Once a loyal son of the Emperor’s Children, Fabius Bile now loathes those he once called brother. But when a former comrade requests his aid on a mission he cannot refuse, Bile is drawn once more into the sinister machinations of his former Legion. Now, accompanied by new allies and old enemies alike, Fabius Bile must travel deep into the wilds of the Eastern Fringe, in search of a world unlike any other. A world which might hold the key to his very survival. A world called Solemnace…
The second novel in Reynolds’s series starring the Legion’s chief apothecary, I really enjoyed Clonelord. As I mentioned above, Fabius Bile is one of the most interesting characters in the WH40k universe. He’s despicable, single-minded, arrogant, but has an air of tragedy around him that gives him a bit more of a nuanced character, and pulls him away from the two-dimensional Villain archetype that he maybe had when he was first introduced into the game universe. Reynolds has done a fantastic job writing this character, and fleshing him out in this series.
The novel is very much about the internal politics and rivalries of the Legion. We learn of the multiple factions that are attempting to seize control of the ragged Legion warbands. Fabius, uninterested in this infighting, is nevertheless coerced into joining a particular warband, and manipulates those around him to serve his own ends. Naturally, things spiral out of control, as the various characters allow their own insecurities and ambitions to overcome sense.
There’s a core component of Clonelord‘s story that was really surprising. Unfortunately, to write about it would ruin this surprise… (I know, such a tease.) What I will say, is that in this novel we learn a fair bit of how far Fabius’s experiments have progressed — his incredible ambition and hubris, his belief that he is capable of replicating some of the Emperor’s experiments that led to the Primarchs. There was one statement in particular that suggested other experiments in the past, only one of which has appeared in fiction so far, in Aaron Dembski-Bowden’s Black Legion series. (Perhaps the others will be the subjects of future novels and/or short stories…? Certainly hope so.)
We realize that Fabius, despite his diabolical lack of respect for others’ wishes, overall strategies, and bodies, there remains a small kernel of pride and honour in who he and his fellow Legionaries are, or were. The state of the Emperor’s Children is in many ways repellant to him, even though he himself was integral to some of the physical changes that have come to afflict the Legion. (The noise marines, for example, began through bio-engineered enhancements he conducted.) Fabius is also searching for a purpose for himself and for his Legion. His confidence in his ability to save the Legion wanes as the novel progresses.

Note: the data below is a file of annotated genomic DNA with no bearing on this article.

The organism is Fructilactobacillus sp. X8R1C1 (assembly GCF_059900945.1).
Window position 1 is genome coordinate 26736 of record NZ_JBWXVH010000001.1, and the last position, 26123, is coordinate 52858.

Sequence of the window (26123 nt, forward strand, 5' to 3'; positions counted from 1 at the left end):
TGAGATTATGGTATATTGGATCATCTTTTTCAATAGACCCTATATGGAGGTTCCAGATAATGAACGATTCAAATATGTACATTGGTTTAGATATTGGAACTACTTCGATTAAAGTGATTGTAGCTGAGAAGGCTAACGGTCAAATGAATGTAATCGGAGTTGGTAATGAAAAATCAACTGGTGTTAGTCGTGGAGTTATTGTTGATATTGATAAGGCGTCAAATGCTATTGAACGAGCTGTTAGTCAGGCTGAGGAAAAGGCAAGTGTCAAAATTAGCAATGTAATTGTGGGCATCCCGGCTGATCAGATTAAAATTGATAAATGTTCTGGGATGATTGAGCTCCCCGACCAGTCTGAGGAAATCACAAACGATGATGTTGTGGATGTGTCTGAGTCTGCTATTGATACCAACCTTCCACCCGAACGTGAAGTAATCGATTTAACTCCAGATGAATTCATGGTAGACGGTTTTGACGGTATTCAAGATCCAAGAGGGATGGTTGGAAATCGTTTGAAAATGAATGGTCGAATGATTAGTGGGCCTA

‘We were lost, in those days. Without true guidance. Reacting, instead of acting. Descending into barbaric excess, even as we shed all pretence of organisation and discipline. Without Fulgrim… we were rudderless. Some tried to steer the ship, regardless, myself included. We failed… I thought there was something worth saving. Now, I know better. We are failed experiments. All that remains is to learn what can be learned, and begin again.’
The novel also contains a good amount of information about Fabius’s relationship with Fulgrim. Interestingly, he is not as self-aware about it as one might expect. Others within the Legion, however, seem to have been far more familiar with the truth. For example, Alkenex says at one point,
‘I envy the love our father showed him. Fulgrim loved Fabius first, and best. Oh, vainglorious fools like Lucius, or mad dogs like Eidolon, will tell you different, but I know… Lucius was his champion, Eidolon his greatest commander – but Fabius was his confidant. Fabius understood him in ways the rest of us were never allowed to. And for that, I envy him, and I hate him.’
Overall, Clonelord is another excellent novel by Reynolds: one that expands our understanding of the characters portrayed, as well as the Legion’s place in the 41st Millennium — it does for the Emperor’s Children what Aaron Dembski-Bowden’s Night Lords series did for that legion.
Well-written, engaging throughout, and with just the right balance of character development and action. Definitely recommended, I really enjoyed this.